Let's Talk: Having A Parent with Cancer (Life Update)

by - Sunday, May 19, 2019

I've debated writing this post for a while because it's kind of personal, but earlier this year I decided to try to be a little less restrictive on what I share. It's kind of silly actually because a lot of people deal with this, but I know once I publish it it'll make me feel better. I'm talking about having a parent with cancer (in my case, it's my dad).

My dad got diagnosed with throat cancer near Christmas of 2015, but didn't actually start treatment until January of 2016, so it's been 3 years since I've been thrown into this mess. He went through chemotherapy and radiation throughout most of that year, and that meant that he got very sick from the side effects. That meant that I literally had to grow up (I was 21 at the time and doing my first try of college). I helped my mom take care of general house admin things, like cooking, picking up my brother from the school bus (he was still doing his program at the time), and cleaning. He got his final treatments near the end of the year, and we assumed that he was cancer-free. Nope.

In the beginning of 2017, the cancer sadly came back and not only had it come back, it had spread to his lungs, meaning that the chemotherapy and radiation had failed to completely eradicate all the cancer. That's when we moved on to immunotherapy. Due to the side effects of radiation, he had to had a port inserted in his chest, and he also got a case of shingles. I was out of school at the time, choosing to work for a year instead so I could at least get some experience. He did immunotherapy for about a year and a half (2017-now), and because the first few CAT scans done after starting immunotherapy was good, we assumed it was working. Again, cancer had a surprise for us.

My dad got another CAT scan on the 15th of May and unfortunately, the tumor he had not only grew bigger, it had also multiplied. It actually broke my heart because not only did he have two treatment regimens fail, it also meant that he had to go back to the oncologist to discuss what other treatment choices he could do. In addition to that, it also scared me because I might actually lose my dad before I could do any big milestones like graduate college (I'm currently in my 3rd year of college) and get married, and also two weeks before, I attended my uncle's funeral as he passed away from a work accident.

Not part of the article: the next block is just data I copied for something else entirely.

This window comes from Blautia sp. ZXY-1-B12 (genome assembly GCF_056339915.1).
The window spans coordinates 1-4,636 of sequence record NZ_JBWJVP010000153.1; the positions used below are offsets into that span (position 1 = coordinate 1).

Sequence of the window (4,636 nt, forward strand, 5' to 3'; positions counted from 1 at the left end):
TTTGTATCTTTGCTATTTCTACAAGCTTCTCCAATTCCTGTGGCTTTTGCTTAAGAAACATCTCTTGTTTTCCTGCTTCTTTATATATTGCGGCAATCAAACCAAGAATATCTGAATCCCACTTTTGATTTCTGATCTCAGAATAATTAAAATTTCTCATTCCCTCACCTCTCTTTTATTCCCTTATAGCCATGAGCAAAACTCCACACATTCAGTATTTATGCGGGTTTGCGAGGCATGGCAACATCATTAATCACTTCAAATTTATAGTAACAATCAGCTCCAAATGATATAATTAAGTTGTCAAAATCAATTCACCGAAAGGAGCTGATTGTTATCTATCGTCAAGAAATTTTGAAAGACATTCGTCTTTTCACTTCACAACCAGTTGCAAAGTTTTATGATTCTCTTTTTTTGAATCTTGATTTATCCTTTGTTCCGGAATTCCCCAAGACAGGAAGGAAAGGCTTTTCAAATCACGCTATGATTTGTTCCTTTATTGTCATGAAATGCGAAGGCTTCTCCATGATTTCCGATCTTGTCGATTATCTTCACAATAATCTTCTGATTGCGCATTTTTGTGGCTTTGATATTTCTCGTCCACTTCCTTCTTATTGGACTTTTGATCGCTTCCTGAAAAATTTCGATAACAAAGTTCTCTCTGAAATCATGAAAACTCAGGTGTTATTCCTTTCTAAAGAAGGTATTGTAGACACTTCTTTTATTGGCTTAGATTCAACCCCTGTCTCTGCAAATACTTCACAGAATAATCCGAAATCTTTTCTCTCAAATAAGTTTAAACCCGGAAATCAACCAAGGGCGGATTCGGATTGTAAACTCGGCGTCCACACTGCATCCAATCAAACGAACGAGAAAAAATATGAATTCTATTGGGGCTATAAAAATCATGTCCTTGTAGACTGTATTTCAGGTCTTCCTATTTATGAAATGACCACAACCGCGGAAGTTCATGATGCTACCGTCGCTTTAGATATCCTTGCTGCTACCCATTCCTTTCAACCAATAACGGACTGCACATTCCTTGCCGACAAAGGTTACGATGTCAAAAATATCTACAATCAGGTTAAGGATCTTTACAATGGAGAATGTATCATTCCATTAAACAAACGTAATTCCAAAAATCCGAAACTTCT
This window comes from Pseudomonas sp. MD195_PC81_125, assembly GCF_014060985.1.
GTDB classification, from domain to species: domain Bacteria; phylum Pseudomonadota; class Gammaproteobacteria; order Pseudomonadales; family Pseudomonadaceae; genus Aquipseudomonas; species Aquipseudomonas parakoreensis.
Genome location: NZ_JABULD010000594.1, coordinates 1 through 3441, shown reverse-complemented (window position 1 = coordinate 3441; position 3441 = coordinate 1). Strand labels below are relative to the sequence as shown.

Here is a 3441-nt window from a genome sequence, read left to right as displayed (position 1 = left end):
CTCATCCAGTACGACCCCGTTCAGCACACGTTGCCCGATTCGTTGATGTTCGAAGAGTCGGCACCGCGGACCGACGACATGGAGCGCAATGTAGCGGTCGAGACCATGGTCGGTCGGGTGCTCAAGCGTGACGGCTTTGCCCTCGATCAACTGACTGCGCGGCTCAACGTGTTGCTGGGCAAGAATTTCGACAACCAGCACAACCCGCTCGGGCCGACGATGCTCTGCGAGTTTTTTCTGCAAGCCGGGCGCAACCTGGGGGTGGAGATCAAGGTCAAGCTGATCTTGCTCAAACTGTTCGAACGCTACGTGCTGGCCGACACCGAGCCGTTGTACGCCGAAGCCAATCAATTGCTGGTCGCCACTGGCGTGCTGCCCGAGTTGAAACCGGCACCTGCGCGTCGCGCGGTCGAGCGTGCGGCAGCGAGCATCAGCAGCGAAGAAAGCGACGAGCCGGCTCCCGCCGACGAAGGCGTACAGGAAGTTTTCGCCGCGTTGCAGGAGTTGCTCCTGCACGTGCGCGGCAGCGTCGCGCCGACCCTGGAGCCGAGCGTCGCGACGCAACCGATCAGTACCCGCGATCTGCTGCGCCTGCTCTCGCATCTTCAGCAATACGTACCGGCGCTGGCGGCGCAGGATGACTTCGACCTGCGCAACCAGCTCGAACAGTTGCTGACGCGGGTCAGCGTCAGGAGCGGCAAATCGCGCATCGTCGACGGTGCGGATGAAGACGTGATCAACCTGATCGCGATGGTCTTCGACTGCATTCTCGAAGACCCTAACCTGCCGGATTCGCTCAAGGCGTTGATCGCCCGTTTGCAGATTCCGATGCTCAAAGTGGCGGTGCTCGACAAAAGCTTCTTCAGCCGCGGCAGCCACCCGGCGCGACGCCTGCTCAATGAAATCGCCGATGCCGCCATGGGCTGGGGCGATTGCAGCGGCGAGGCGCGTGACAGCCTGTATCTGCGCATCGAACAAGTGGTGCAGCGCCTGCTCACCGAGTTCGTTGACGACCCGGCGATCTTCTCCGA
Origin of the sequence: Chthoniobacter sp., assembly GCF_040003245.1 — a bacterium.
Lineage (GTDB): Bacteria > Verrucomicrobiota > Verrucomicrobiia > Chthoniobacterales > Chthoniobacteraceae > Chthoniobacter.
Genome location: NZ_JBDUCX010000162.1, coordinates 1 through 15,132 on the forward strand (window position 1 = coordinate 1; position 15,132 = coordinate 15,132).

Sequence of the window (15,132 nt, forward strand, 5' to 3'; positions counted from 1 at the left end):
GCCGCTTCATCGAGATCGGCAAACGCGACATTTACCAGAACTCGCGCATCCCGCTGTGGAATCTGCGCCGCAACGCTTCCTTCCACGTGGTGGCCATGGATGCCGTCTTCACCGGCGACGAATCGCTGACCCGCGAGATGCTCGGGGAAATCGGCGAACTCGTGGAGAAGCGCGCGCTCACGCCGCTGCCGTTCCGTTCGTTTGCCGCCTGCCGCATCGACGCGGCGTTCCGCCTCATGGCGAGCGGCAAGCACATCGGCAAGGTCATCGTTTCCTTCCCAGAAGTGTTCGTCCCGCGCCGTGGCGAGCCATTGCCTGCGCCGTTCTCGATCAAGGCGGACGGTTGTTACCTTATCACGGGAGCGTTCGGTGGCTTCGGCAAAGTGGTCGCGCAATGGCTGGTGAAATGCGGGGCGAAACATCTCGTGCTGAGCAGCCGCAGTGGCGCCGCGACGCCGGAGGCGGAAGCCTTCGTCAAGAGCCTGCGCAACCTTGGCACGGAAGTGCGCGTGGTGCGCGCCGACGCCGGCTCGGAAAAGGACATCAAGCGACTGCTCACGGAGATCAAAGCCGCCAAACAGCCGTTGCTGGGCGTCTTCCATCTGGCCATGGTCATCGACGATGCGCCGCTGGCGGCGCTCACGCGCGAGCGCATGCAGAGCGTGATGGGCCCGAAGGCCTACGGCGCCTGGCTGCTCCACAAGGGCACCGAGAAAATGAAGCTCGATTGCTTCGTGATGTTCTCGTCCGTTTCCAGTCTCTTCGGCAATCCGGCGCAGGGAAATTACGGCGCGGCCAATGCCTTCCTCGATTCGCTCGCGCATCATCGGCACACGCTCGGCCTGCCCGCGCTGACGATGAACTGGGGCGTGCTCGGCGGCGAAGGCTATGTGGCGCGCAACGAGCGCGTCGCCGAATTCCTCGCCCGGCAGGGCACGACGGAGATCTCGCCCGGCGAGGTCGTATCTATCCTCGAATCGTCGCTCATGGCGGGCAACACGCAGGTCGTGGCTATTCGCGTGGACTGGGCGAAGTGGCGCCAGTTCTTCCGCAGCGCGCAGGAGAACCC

I don't think I've ever mentioned it on any of my social media platforms, and only mentioned it once on this blog, mostly because I didn't think anyone else would understand, but I'm so glad that it's out there now. Cancer is one of those things that wrecks what you would consider normal-it's emotionally draining, it's very stressful, and it screws with your mental well-being. The most frightening thing is that you never know what it's going to do. One month it might be stable, and then two months later it might spread or get bigger. You might live, or you might die.

Despite all that, I literally threw myself into streaming/gaming, blogging, and school because those three were the only things that gave me a sense of normality.  I also continued to post on Instagram and Twitter because those were literally the only things I had control over and those things also gave a sense of what normal even was. One other thing that gave me a sense of normality was having a huge support network via Discord, Xbox, and Twitter because I know that I'll always have someone to talk to over those platforms and I could not be more grateful for everyone I've met on those platforms.

That was a pretty big word vomit, but as tough and as scary as it was to write about this, it actually does make me feel better and I hope any of you dealing with the same thing can relate.

Winnie x

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